Since the iPhone’s launch in 2007, the US has gone app crazy. At last count, smartphone heavyweights iPhone and Android boasted 300,000 and 200,000 apps in their respective marketplaces. Then along came the iPad in early-2010: the game-changing device that’s since spawned many copy-cat devices, plus app ecosystems all of their own.
Taking on the challenge of developing an app can be both time and money intensive. It’s therefore important you research your customers’ tech tastes before committing the necessary budget and resources.
The two most important questions you need to ask are: do a significant number of our customers use smartphones and how active are they on those devices? If the answers to these questions are ‘Yes’ and ‘Very’, a mobile app may be for you.
Mobile applications are far from a two horse race. While iPhone and Android are the current leaders, you can also develop apps for RIM’s Blackberry, Nokia, and Microsoft, to name but a few. Research should help you establish exactly what type of handset is in your customers’ pockets. If the platform your customers favour doesn’t offer the functionality you’ve come to expect from iPhone, Android et al, you can still offer an excellent – albeit scaled-back – user experience.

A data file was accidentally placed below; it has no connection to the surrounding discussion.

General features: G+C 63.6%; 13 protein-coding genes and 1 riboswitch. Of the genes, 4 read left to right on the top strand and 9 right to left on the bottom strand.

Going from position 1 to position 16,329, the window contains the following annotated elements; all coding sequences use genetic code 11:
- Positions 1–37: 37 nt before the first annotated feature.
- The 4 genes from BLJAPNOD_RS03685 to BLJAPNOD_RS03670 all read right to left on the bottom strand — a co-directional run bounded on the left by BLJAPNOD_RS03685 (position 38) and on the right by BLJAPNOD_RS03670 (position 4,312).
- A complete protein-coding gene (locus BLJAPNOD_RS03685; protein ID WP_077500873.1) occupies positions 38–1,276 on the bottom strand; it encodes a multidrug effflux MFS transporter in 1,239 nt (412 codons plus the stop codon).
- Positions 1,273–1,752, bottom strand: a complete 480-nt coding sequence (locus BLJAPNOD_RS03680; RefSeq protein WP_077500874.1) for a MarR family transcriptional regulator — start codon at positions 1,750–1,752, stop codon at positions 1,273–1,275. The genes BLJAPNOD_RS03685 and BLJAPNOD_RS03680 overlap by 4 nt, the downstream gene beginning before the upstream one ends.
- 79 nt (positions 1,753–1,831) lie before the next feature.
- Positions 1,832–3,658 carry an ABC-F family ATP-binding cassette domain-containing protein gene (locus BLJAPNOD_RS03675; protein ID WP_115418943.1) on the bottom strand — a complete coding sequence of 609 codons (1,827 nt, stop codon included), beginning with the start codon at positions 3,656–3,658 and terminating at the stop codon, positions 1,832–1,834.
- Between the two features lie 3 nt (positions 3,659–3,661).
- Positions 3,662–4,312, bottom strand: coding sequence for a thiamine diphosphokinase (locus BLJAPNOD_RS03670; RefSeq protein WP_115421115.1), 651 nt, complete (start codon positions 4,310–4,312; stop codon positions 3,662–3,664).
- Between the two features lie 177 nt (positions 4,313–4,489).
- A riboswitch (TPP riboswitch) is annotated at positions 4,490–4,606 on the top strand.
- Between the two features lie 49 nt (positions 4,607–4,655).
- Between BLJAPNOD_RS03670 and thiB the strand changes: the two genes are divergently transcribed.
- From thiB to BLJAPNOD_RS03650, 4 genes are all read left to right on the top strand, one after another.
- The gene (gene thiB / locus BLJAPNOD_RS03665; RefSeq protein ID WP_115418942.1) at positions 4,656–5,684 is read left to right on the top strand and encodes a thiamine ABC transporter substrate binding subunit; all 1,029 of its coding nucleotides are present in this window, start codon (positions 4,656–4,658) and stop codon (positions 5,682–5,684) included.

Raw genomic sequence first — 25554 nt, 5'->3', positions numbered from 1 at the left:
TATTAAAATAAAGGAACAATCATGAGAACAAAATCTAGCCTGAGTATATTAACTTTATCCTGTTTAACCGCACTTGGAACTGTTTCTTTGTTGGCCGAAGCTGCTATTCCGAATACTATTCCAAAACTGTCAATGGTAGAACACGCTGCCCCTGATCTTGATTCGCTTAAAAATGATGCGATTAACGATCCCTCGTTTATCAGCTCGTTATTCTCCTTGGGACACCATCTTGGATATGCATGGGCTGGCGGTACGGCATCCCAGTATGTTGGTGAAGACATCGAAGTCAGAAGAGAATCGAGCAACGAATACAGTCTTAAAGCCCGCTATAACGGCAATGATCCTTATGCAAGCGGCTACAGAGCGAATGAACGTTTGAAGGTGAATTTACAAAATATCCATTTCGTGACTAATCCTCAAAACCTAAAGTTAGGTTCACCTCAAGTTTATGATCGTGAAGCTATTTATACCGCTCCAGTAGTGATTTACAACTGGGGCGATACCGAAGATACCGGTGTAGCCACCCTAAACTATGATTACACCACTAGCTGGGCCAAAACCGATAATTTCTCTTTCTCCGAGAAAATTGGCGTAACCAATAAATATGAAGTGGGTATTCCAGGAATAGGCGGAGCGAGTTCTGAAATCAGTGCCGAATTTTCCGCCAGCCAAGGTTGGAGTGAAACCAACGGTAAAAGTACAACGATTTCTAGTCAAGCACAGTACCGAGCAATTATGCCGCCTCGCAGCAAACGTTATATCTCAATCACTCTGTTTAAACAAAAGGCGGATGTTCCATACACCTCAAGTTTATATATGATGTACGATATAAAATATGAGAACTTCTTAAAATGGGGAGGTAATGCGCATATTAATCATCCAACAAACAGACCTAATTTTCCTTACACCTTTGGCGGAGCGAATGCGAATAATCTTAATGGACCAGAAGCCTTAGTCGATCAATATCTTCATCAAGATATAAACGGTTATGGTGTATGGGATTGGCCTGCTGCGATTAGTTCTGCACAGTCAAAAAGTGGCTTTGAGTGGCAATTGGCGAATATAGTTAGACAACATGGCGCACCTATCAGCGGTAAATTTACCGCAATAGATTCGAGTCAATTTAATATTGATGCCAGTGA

Apps must add value to your business – merely replicating the same information already available on your website is a waste of both time and money. However, if you have your eye on features and functions that are only compatible with a native app, then go for it. Even naysayers can’t argue with the fact apps offer a far richer device-specific experience than mobile web.
Provided your business approaches app development realistically – as a potential new revenue stream or brand extension, rather than a get rich quick scheme – you should reap the benefits of this exciting channel.